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In 1997, the U. S. Environmental Protection Agency (EPA) established the Mississippi River/Gulf of Mexico Watershed Nutrient Task Force (or Task Force). The Task Force brought together federal agencies, states and tribes to consider options for reducing, mitigating, and controlling hypoxia in the NGOM. The Task Force requested that the White House National Science and Technology Council (NSTC) conduct a scientific assessment of the causes and consequences of Gulf hypoxia. The NSTC Committee on Environment and Natural Resources (CENR) formed a federal intra-agency Hypoxia Working Group to plan and conduct the assessment. The need for the assessment was given additional impetus by passage of the Harmful Algal Bloom and Hypoxia Research and Control Act of 1998. The Act specifically called for an integrated scientific assessment of causes and consequences of hypoxia in the Gulf of Mexico and a plan of action to reduce, mitigate, and control hypoxia.
The scientific assessment was led by the National Oceanic and Atmospheric Administration (NOAA) with oversight among several federal agencies. As a first step, six reports (available at http.//www.nos.noaa.gov/products/pub_hypox.html) covering key topics were developed. These include characterization of hypoxia (Rabalais et al., 1999a); ecological and economic consequences of hypoxia (Diaz and Solow, 1999); flux and sources of nutrients in the Mississippi-Atchafalaya River basin (Goolsby et al., 1999); effects of reducing nutrient loads to surface waters within the Mississippi River basin and Gulf of Mexico (Brezonik et al., 1999); reducing nutrient fluxes, especially nitrate-nitrogen, to surface water, ground water, and the Gulf of Mexico (Mitsch et al., 1999); and evaluation of the economic costs and benefits of the methods for reducing nutrient fluxes to the Gulf of Mexico (Doering et al., 1999).
The six NOAA reports provided the scientific foundation for the Integrated Assessment of Hypoxia in the Northern Gulf of Mexico (CENR, 2000) (or Integrated Assessment, available at http://oceanservice.noaa.gov/products/pubs_hypox.html). The Integrated Assessment concluded that hypoxia in the northern Gulf was caused by excess nitrogen from the MARB, in combination with stratification of Gulf waters. Informed by the Integrated Assessment, in 2001 the Task Force completed its Action Plan for Reducing, Mitigating and Controlling Hypoxia in the Northern Gulf of Mexico (MR/GMWNTF, 2001) (or Action Plan, available at http://www.epa.gov/msbasin/taskforce/actionplan.htm). The Action Plan described three primary hypoxia management goals.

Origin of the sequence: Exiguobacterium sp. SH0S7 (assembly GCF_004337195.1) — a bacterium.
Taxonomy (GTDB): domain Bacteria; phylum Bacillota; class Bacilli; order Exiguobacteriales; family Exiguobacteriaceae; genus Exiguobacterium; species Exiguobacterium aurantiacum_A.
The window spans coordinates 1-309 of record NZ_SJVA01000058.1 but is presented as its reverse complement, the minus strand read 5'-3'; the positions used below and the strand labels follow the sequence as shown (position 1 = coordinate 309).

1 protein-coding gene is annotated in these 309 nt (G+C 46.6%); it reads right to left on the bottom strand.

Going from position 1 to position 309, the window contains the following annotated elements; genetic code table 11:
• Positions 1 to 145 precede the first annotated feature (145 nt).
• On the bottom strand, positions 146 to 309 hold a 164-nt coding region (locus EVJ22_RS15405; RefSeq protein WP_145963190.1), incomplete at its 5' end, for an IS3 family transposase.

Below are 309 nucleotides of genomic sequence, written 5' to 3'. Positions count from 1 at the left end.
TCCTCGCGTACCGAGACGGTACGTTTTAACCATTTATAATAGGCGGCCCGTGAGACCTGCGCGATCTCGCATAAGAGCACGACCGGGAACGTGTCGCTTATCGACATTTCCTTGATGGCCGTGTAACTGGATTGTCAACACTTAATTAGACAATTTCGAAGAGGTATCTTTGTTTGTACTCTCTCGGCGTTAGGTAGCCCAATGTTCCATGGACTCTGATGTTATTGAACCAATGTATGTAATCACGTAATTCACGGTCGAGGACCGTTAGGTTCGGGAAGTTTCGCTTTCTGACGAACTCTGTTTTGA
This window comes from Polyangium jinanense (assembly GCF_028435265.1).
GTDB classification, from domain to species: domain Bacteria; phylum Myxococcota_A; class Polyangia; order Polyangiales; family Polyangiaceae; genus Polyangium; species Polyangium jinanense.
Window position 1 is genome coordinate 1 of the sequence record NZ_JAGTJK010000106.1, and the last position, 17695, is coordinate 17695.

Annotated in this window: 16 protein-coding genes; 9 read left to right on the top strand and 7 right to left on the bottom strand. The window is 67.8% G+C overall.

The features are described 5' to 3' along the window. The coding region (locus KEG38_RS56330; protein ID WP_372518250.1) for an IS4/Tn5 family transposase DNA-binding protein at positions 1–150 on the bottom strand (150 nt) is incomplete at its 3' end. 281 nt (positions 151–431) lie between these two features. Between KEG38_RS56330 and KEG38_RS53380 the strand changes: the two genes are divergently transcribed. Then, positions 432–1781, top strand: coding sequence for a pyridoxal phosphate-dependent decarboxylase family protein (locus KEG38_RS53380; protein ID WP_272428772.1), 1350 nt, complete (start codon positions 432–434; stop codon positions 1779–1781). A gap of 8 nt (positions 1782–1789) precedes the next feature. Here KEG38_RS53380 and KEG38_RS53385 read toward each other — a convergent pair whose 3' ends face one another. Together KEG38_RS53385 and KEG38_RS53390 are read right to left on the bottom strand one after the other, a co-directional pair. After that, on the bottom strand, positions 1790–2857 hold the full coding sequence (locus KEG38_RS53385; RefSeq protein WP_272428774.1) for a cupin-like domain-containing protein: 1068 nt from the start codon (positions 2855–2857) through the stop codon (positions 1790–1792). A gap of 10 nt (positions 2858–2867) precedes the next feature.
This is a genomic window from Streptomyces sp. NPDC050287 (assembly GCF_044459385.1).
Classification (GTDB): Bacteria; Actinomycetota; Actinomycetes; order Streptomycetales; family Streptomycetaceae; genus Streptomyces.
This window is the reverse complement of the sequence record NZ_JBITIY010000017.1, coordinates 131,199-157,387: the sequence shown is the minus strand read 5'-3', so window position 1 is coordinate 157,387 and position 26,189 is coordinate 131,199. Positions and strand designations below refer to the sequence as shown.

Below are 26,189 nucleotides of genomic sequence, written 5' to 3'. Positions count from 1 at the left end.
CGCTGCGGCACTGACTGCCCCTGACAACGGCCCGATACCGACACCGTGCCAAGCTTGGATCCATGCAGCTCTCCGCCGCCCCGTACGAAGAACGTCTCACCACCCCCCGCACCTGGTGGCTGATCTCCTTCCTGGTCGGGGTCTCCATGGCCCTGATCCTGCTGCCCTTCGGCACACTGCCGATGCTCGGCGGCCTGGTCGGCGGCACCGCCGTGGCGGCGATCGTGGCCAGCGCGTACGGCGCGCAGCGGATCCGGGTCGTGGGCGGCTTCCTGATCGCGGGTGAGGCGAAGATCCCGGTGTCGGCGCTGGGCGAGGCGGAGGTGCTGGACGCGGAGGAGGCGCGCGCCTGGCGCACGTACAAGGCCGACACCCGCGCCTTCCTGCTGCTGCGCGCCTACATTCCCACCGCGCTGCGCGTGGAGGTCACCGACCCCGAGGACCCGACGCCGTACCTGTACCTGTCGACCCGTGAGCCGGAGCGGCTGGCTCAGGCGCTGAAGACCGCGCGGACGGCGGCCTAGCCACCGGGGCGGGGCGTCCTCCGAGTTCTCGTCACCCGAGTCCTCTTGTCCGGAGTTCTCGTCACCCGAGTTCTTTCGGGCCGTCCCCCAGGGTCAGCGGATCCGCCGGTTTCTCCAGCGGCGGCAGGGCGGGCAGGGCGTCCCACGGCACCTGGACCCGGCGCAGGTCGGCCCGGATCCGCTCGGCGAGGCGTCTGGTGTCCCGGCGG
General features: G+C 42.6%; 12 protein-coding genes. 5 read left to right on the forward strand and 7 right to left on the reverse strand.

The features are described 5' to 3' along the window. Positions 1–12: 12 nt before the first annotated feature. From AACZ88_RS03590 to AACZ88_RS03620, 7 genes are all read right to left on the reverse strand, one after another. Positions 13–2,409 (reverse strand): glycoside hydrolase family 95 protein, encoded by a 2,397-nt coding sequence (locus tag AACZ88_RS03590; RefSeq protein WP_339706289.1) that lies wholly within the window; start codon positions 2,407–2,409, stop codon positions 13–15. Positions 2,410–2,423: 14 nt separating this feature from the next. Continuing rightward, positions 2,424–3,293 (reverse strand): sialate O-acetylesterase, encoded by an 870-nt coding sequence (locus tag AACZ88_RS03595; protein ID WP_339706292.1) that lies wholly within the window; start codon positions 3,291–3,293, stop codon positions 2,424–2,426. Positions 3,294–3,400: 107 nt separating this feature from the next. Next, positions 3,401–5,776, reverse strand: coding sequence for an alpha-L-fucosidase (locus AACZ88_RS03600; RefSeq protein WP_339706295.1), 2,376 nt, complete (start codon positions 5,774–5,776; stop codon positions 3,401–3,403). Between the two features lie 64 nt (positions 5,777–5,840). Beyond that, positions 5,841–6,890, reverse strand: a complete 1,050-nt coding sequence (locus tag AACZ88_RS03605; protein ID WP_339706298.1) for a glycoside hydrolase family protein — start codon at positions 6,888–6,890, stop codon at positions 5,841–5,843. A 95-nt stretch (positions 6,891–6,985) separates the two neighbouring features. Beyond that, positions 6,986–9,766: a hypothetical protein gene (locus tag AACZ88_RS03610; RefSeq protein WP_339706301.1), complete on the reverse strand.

In 2005, the Task Force recognized a need to update the Integrated Assessment and Action Plan with more recent science. Accordingly, the Task Force sponsored four symposia on the upper Mississippi River basin; Gulf Hypoxia; the lower Mississippi River basin, and Nutrient Sources, Fate and Transport. Each of the symposia focused on scientific developments since 1999. In conjunction with the symposia, the Task Force also developed a bibliography of recent literature on hypoxia causes, effects, and control options since the year 2000 (available at http://www.epa.gov/msbasin/taskforce/reassess2005.htm). In addition to science activities, the Task Force also compiled information necessary for nutrient management and control in the MARB in two reports. The Management Action Review Team Report (MART, 2006a) summarized federal programs that encouraged watershed planning and land-use practices to reduce nutrient loadings. The Reassessment of Point Source Nutrient Mass Loadings to the Mississippi River Basin report (MART, 2006b) updated annual mass loading estimates for total nitrogen (TN), total phosphorus (TP), and biochemical oxygen demand (BOD) (Task Force documents are available at http://www.epa.gov/msbasin/taskforce/reassess2005.htm.) The Task Force is also working with the U. S. Department of Agriculture’s (USDA) Conservation Effects Assessment Program (CEAP) to encourage the quantification and documentation of environmental effects and benefits of conservation practices on agricultural lands to control nutrients in the MARB. CEAP documents are available at http://www.nrcs.usda.gov/Technical/nri/ceap/.
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